China Looking For Dominance in High Tech Global Value Chain

Since 2010, the year China officially launched its policy prioritization of emerging industries, it has made fast strides in a wide range of cutting age technologies such as green technology (including electric cars), 5G telecommunication, artificial intelligence, drones and high speed trains. Now it is planning to organize a high-level two-day Seminar some time April-end on ‘Advancing Partnership on Industrial Revolution’ (PartNIR). This is aimed not only to take advantage of Industrial Revolution 4.0 for rising in high tech supply chain, but also increase China’s global market share in the emerging technology.

China’s ambitions PartNIR for development and cooperation in the arena of emerging technology resembles with the Belt and Road Initiative (BRI), it is pursuing since 2013 for enhancing connectivity through cooperation in development of infrastructure. China has requested governments of several countries to send delegations from governments’ ministries, business chambers and think tanks and research institutions to attend the seminar aimed at launching GDI PartNIR network. It has also solicited participation from financial institutions and private enterprises.

In a matter of a decade China’s BRI has become its mainstay in its journey towards becoming a global power and attracted participation from about 165 countries. The planned seminar intends to attract large number of its BRI partners to this new initiative for development of a global network in emerging technology. Some analysts opine that the GDI PartNIR network initiative of China might have been thrown up as a response to increased restriction on its tech companies by the US and its western allies.

It will keep open the GDI PartNIR to all the countries which acknowledge China’s Global Development Initiative (GDI). In the proposed Seminar the topics likely to figure prominently would include digitalization of global industrial and supply chains; digital transition and intelligent upgrading of real economy, especially manufacturing sector by amplifying the potential of next generation technology; next generation ICTs; biotechnology; new energy;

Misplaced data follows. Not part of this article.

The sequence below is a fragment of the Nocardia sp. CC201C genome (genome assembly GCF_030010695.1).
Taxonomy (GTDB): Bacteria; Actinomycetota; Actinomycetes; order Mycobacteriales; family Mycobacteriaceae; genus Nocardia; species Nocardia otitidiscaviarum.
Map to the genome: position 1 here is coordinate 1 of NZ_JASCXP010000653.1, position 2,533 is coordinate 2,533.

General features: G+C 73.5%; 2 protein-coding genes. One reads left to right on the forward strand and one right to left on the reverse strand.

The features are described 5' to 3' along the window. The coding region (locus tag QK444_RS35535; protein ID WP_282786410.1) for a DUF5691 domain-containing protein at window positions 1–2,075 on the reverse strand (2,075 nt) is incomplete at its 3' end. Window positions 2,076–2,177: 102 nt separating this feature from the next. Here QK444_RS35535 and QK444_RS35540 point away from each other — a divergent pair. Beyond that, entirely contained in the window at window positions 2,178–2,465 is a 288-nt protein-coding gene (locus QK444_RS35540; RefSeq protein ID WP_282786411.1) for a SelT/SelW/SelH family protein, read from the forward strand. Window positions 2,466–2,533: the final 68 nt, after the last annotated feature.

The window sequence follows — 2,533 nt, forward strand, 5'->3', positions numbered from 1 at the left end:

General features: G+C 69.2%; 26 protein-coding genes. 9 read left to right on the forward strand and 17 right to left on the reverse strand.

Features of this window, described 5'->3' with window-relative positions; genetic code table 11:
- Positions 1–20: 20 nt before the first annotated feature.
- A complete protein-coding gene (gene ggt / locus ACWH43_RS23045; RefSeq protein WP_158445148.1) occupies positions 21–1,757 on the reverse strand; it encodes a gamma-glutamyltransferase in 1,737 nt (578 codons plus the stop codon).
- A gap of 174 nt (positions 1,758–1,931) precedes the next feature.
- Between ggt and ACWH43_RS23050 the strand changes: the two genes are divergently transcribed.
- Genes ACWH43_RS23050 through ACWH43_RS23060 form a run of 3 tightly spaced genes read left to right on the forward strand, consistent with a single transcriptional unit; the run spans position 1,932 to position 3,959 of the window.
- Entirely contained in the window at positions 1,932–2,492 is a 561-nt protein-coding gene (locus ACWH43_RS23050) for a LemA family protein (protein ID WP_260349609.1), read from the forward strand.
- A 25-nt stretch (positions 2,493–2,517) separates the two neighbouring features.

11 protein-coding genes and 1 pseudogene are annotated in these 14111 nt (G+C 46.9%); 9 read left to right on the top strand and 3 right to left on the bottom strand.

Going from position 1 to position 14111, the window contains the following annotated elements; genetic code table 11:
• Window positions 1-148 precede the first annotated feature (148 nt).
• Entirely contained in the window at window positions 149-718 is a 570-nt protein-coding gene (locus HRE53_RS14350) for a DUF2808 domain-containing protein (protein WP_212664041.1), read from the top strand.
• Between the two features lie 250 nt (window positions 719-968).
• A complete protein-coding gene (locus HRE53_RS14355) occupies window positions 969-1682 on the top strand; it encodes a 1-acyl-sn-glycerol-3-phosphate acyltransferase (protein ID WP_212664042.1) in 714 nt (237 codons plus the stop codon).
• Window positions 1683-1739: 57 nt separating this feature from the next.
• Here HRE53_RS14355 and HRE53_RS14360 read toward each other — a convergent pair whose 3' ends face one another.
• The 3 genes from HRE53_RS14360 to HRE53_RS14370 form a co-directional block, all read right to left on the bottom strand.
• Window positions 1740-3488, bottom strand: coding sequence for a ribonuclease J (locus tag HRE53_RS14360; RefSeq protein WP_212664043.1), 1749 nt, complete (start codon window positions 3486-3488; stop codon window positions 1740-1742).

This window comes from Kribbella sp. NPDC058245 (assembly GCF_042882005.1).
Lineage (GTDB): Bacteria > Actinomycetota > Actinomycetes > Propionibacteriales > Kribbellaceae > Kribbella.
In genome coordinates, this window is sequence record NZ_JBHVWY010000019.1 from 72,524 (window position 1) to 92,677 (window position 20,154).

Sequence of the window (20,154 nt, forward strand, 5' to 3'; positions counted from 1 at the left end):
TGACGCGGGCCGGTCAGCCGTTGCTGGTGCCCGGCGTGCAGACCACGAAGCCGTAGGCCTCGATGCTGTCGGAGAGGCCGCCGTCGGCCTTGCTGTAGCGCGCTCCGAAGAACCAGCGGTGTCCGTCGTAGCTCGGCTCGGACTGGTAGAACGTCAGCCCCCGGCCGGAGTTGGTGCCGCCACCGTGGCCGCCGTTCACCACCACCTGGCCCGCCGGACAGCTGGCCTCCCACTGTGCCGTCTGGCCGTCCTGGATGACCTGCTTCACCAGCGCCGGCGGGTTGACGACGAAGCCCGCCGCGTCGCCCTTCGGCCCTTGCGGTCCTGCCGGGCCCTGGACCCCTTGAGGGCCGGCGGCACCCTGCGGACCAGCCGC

new materials, robotics, aerospace and shipbuilding; ocean engineering equipment; and environmental protection.

China intends to give a new fillip to its journey towards becoming a global power by alluring its BRI partner countries for cooperation in the area of emerging technology. As China pursued its Special Economic Zones under new industrial policy in the past with great sincerely to showcase the scheme as a success story, this time also the same is expected from GDI partner network. China knows it very well that technological development and cooperation alongside its BRI would be a force multiplier to realize its aspiration of becoming a global power.

For the building GDI PartNIR, China plans to enhance cooperation on scientific research among universities, research institutes, science parks and enterprises to promote joint technological breakthroughs and accelerate the incubation transition and application of R&D. This change in China’s mindset, many analysts believe, marks a shift from its past policy of forced technology transfer and stealing patents. China, along the learning curve through its rise, seems to have understood that the key to becoming global power is a healthy competition and cooperation rather than conflict or bullying.